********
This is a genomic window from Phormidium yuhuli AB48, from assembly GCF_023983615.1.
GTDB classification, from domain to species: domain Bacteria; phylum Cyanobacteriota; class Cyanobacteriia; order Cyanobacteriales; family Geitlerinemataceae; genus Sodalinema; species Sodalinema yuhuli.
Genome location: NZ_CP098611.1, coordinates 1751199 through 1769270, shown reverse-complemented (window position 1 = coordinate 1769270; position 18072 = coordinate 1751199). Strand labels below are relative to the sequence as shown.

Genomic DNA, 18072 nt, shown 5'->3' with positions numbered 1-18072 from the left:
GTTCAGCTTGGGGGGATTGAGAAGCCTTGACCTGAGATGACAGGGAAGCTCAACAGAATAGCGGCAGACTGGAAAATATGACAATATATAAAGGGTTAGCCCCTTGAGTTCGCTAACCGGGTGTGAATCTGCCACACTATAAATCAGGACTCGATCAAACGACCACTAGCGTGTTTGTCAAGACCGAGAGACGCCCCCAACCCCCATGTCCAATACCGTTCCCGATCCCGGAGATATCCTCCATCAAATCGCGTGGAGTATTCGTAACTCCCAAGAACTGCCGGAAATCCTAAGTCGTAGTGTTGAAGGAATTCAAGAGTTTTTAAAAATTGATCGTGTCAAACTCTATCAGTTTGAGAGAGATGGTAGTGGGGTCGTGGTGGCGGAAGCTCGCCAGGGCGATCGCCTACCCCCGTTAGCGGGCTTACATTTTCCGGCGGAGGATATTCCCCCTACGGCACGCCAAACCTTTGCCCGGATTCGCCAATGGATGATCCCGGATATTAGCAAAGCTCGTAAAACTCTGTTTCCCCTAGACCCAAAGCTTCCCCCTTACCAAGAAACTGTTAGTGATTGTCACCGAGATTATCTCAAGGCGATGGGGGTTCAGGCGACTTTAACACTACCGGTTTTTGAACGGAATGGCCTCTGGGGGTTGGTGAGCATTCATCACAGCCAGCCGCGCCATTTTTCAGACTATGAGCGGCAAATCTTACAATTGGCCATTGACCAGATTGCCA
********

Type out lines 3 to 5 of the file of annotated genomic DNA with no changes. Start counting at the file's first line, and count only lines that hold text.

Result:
Genome location: NZ_CP098611.1, coordinates 1751199 through 1769270, shown reverse-complemented (window position 1 = coordinate 1769270; position 18072 = coordinate 1751199). Strand labels below are relative to the sequence as shown.

Genomic DNA, 18072 nt, shown 5'->3' with positions numbered 1-18072 from the left:
GTTCAGCTTGGGGGGATTGAGAAGCCTTGACCTGAGATGACAGGGAAGCTCAACAGAATAGCGGCAGACTGGAAAATATGACAATATATAAAGGGTTAGCCCCTTGAGTTCGCTAACCGGGTGTGAATCTGCCACACTATAAATCAGGACTCGATCAAACGACCACTAGCGTGTTTGTCAAGACCGAGAGACGCCCCCAACCCCCATGTCCAATACCGTTCCCGATCCCGGAGATATCCTCCATCAAATCGCGTGGAGTATTCGTAACTCCCAAGAACTGCCGGAAATCCTAAGTCGTAGTGTTGAAGGAATTCAAGAGTTTTTAAAAATTGATCGTGTCAAACTCTATCAGTTTGAGAGAGATGGTAGTGGGGTCGTGGTGGCGGAAGCTCGCCAGGGCGATCGCCTACCCCCGTTAGCGGGCTTACATTTTCCGGCGGAGGATATTCCCCCTACGGCACGCCAAACCTTTGCCCGGATTCGCCAATGGATGATCCCGGATATTAGCAAAGCTCGTAAAACTCTGTTTCCCCTAGACCCAAAGCTTCCCCCTTACCAAGAAACTGTTAGTGATTGTCACCGAGATTATCTCAAGGCGATGGGGGTTCAGGCGACTTTAACACTACCGGTTTTTGAACGGAATGGCCTCTGGGGGTTGGTGAGCATTCATCACAGCCAGCCGCGCCATTTTTCAGACTATGAGCGGCAAATCTTACAATTGGCCATTGACCAGATTGCCA